Can You Create A Soulmate Relationship? Yes, And Here's How


Can You Create A Soulmate Relationship? Yes, And Here's How
Want to find a soulmate? All you need to know is here!

Where do soulmates come from? Or better yet, what is a soulmate?

I'm not sure what the term means to you, but I will tell you what it means to me. I have seen some in my 30 years as a Marriage and Family Therapist. My observation is this: the best way to find your soulmate is to notice what upsets you—and him/her—and talk about where that upset came from. Sound simple? It's not, but it is a path to a soulmate.


Memories stored in our unconscious play a big part in falling in love. We look for and respond to something that is familiar—even if it was uncomfortable. Sometimes, if we had a hard time with a parent (or sibling) we fall for someone like that person who will serve as a surrogate to "get it right this time." We assume as a grown up adult who can make our own destiny we can repair that hurt that happened when we were young—and we often choose someone to make it possible.

Why would we choose someone like a person in our past who hurt us? Because we aren't aware we are doing it! Example: Diane lost her father before she was a year old and always longed to fill that void. When she looked at a list of her relationships she realized every man she had chosen was somehow unavailable. She said, "Wow! If I could make someone unavailable love me it would be like having my Dad back!" This is a dramatic example, but as a therapist I see people who make the same kinds of choices. Diane picked a very difficult scenario.

Good News: Others find someone they actually can heal the past with.

Couples can be "growth machines" in the sense that there is no one who can trigger the emotional hurts in one another like intimate partners. What they do with those hurt places is where the healing can happen. If we can let a partner know we are hurt it is easier to get the comfort we need.  Rather than talking about the hurt in a blaming way—"You hurt my feelings!"—we can say something like, "I never felt pretty as a young girl and when you said I looked fat in that outfit it felt like that old hurt." If we receive the comfort and support where there was hurt before it feels so good! It feels like we have a "soulmate."  

If you want to have a soulmate it is easier if you behave in the way you want a soulmate to behave toward you. Find out about the things he or she felt hurt about as a young person. Find ways to empathize and comfort those hurt places.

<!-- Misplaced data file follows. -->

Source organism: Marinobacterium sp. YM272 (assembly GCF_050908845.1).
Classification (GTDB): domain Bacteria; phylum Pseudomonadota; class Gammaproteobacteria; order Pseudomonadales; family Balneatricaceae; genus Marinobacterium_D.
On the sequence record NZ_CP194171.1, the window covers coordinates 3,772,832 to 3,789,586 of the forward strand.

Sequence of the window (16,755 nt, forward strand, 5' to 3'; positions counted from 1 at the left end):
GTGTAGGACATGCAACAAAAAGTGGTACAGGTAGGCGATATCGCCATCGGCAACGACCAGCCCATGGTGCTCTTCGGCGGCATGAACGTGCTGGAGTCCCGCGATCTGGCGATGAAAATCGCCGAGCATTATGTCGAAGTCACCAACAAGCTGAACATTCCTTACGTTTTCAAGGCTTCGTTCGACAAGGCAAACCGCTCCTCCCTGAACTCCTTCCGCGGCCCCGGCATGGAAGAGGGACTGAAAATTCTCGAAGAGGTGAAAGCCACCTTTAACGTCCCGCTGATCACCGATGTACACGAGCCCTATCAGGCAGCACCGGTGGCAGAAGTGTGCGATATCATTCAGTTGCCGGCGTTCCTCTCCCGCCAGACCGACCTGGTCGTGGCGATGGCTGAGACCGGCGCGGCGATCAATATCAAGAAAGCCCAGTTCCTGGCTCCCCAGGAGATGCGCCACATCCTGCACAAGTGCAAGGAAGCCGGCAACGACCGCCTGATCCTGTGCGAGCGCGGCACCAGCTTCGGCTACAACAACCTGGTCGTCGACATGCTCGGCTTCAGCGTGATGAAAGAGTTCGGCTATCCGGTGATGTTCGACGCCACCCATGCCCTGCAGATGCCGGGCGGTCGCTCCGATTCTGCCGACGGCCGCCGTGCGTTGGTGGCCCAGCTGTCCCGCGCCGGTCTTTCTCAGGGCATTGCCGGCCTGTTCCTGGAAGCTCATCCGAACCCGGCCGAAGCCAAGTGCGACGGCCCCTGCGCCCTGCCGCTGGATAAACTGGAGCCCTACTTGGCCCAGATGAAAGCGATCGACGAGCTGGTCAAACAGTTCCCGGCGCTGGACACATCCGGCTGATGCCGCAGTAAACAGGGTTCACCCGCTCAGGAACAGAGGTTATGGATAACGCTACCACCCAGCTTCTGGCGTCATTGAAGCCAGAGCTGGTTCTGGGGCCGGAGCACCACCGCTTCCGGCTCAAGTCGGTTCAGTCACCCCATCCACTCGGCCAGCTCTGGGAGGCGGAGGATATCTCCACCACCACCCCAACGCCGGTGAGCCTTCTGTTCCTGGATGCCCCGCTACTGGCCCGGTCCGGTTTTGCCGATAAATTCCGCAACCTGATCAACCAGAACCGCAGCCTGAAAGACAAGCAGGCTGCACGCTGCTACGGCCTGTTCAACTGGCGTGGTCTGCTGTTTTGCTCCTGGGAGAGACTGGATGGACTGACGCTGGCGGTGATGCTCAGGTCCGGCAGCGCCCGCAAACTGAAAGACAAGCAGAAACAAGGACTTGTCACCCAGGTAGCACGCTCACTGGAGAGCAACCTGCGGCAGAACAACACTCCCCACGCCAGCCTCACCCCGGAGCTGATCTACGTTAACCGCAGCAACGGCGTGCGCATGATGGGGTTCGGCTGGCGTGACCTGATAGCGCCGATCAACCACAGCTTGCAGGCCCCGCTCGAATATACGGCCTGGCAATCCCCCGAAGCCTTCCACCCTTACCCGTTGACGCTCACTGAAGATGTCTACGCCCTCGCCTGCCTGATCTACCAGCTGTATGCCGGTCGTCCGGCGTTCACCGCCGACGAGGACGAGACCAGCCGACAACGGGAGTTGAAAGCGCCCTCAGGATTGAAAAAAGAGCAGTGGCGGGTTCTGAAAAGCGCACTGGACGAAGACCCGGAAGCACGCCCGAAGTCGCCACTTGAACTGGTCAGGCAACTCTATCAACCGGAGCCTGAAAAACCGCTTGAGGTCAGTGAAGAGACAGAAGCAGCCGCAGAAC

An example:  Dan's father did not let him have money of his own and did not allow him to make decisions even about what clothes to buy. His wife gave him advice about how to spend money and they argued about financial matters. If she can fully understand how he became sensitive to being told what to buy she could support him in making decisions, encouraging him to make his feelings known and come to careful decisions. She could grow in empathy for Dan and he could grow in making wise decisions. They would feel like soulmates.

Of course, if you want to have a soulmate, it is important to be one as well. Look for subjects that are sensitive to your mate and find out what disturbed him/her in the past to create those hurt places. You will know it is sensitive if s/he is angry or silent in response to a put-down, or denial, or being late, or whatever. Ask if s/he ever felt the same way as a young person. Make it a point to comfort and provide support rather than react in the same way that made her or him uneasy in the past.

You could say, "Soulmates are made." They do not appear magically across a crowded room. Look for ways to make your mate a soulmate, and become one yourself.

To learn more about your relationship, check out "Fishing by Moonlight, the Art of Enhancing Intimate Relationship."  

If you are interested in teaching a course inspired by the book, see

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Article contributed by
Advanced Member

PhD Colene Sawyer Schlaepfer

Marriage and Family Therapist

Colene Sawyer Schlaepfer, MFT PhD

You can find my book here:

And my course is here:

Therapy practice is here:

Location: Folsom, CA
Credentials: LMFT, MFT, PhD
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